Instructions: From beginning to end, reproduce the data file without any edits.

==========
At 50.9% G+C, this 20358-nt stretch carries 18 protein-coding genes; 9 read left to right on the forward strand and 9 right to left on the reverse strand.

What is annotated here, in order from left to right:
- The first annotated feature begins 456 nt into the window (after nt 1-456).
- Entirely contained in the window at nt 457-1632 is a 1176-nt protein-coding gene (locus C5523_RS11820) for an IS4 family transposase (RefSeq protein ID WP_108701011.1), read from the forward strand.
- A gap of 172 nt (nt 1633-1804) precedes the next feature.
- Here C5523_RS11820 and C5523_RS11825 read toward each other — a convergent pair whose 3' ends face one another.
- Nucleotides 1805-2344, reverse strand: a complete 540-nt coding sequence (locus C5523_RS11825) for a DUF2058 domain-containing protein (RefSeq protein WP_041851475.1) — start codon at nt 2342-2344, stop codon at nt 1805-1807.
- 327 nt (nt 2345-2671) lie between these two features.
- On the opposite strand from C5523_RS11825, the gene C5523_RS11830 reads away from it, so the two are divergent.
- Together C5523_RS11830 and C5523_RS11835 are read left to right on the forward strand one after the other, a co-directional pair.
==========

At 50.9% G+C, this 20358-nt stretch carries 18 protein-coding genes; 9 read left to right on the forward strand and 9 right to left on the reverse strand.

What is annotated here, in order from left to right:
- The first annotated feature begins 456 nt into the window (after nt 1-456).
- Entirely contained in the window at nt 457-1632 is a 1176-nt protein-coding gene (locus C5523_RS11820) for an IS4 family transposase (RefSeq protein ID WP_108701011.1), read from the forward strand.
- A gap of 172 nt (nt 1633-1804) precedes the next feature.
- Here C5523_RS11820 and C5523_RS11825 read toward each other — a convergent pair whose 3' ends face one another.
- Nucleotides 1805-2344, reverse strand: a complete 540-nt coding sequence (locus C5523_RS11825) for a DUF2058 domain-containing protein (RefSeq protein WP_041851475.1) — start codon at nt 2342-2344, stop codon at nt 1805-1807.
- 327 nt (nt 2345-2671) lie between these two features.
- On the opposite strand from C5523_RS11825, the gene C5523_RS11830 reads away from it, so the two are divergent.
- Together C5523_RS11830 and C5523_RS11835 are read left to right on the forward strand one after the other, a co-directional pair.